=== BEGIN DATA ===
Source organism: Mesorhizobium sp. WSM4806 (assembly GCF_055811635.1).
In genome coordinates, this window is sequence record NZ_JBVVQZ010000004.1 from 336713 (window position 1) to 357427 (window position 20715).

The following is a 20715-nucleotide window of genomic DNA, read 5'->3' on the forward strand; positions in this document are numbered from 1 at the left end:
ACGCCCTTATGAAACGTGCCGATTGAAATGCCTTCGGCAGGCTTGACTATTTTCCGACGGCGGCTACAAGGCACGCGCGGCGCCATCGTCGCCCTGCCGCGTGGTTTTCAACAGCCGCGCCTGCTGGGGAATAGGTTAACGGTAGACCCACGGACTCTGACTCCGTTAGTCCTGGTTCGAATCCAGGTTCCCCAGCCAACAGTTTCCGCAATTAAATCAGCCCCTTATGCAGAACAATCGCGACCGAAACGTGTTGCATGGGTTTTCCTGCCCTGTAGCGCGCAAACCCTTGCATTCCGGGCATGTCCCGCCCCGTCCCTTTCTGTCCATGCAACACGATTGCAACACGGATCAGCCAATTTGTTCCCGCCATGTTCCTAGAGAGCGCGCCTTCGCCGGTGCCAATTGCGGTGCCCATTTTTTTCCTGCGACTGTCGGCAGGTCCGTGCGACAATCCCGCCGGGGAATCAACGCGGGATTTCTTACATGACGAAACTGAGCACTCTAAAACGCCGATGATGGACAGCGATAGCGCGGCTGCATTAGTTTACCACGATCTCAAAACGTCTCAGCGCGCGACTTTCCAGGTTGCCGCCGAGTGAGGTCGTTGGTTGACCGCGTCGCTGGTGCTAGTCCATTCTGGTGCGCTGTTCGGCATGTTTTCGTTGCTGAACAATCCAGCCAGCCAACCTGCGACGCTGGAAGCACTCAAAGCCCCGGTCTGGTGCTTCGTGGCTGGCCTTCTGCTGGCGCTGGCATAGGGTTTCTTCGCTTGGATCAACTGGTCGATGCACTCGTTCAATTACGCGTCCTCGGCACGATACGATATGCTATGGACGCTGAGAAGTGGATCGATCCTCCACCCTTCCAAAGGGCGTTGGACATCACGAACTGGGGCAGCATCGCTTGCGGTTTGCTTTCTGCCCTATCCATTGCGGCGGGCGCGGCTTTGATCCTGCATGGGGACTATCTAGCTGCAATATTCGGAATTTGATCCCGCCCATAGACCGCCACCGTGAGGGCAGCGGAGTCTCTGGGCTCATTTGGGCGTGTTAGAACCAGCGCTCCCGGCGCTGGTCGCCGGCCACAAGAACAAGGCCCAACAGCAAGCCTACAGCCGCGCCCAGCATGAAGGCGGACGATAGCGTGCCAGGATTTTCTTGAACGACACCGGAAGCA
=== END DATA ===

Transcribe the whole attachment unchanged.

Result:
Source organism: Mesorhizobium sp. WSM4806 (assembly GCF_055811635.1).
In genome coordinates, this window is sequence record NZ_JBVVQZ010000004.1 from 336713 (window position 1) to 357427 (window position 20715).

The following is a 20715-nucleotide window of genomic DNA, read 5'->3' on the forward strand; positions in this document are numbered from 1 at the left end:
ACGCCCTTATGAAACGTGCCGATTGAAATGCCTTCGGCAGGCTTGACTATTTTCCGACGGCGGCTACAAGGCACGCGCGGCGCCATCGTCGCCCTGCCGCGTGGTTTTCAACAGCCGCGCCTGCTGGGGAATAGGTTAACGGTAGACCCACGGACTCTGACTCCGTTAGTCCTGGTTCGAATCCAGGTTCCCCAGCCAACAGTTTCCGCAATTAAATCAGCCCCTTATGCAGAACAATCGCGACCGAAACGTGTTGCATGGGTTTTCCTGCCCTGTAGCGCGCAAACCCTTGCATTCCGGGCATGTCCCGCCCCGTCCCTTTCTGTCCATGCAACACGATTGCAACACGGATCAGCCAATTTGTTCCCGCCATGTTCCTAGAGAGCGCGCCTTCGCCGGTGCCAATTGCGGTGCCCATTTTTTTCCTGCGACTGTCGGCAGGTCCGTGCGACAATCCCGCCGGGGAATCAACGCGGGATTTCTTACATGACGAAACTGAGCACTCTAAAACGCCGATGATGGACAGCGATAGCGCGGCTGCATTAGTTTACCACGATCTCAAAACGTCTCAGCGCGCGACTTTCCAGGTTGCCGCCGAGTGAGGTCGTTGGTTGACCGCGTCGCTGGTGCTAGTCCATTCTGGTGCGCTGTTCGGCATGTTTTCGTTGCTGAACAATCCAGCCAGCCAACCTGCGACGCTGGAAGCACTCAAAGCCCCGGTCTGGTGCTTCGTGGCTGGCCTTCTGCTGGCGCTGGCATAGGGTTTCTTCGCTTGGATCAACTGGTCGATGCACTCGTTCAATTACGCGTCCTCGGCACGATACGATATGCTATGGACGCTGAGAAGTGGATCGATCCTCCACCCTTCCAAAGGGCGTTGGACATCACGAACTGGGGCAGCATCGCTTGCGGTTTGCTTTCTGCCCTATCCATTGCGGCGGGCGCGGCTTTGATCCTGCATGGGGACTATCTAGCTGCAATATTCGGAATTTGATCCCGCCCATAGACCGCCACCGTGAGGGCAGCGGAGTCTCTGGGCTCATTTGGGCGTGTTAGAACCAGCGCTCCCGGCGCTGGTCGCCGGCCACAAGAACAAGGCCCAACAGCAAGCCTACAGCCGCGCCCAGCATGAAGGCGGACGATAGCGTGCCAGGATTTTCTTGAACGACACCGGAAGCA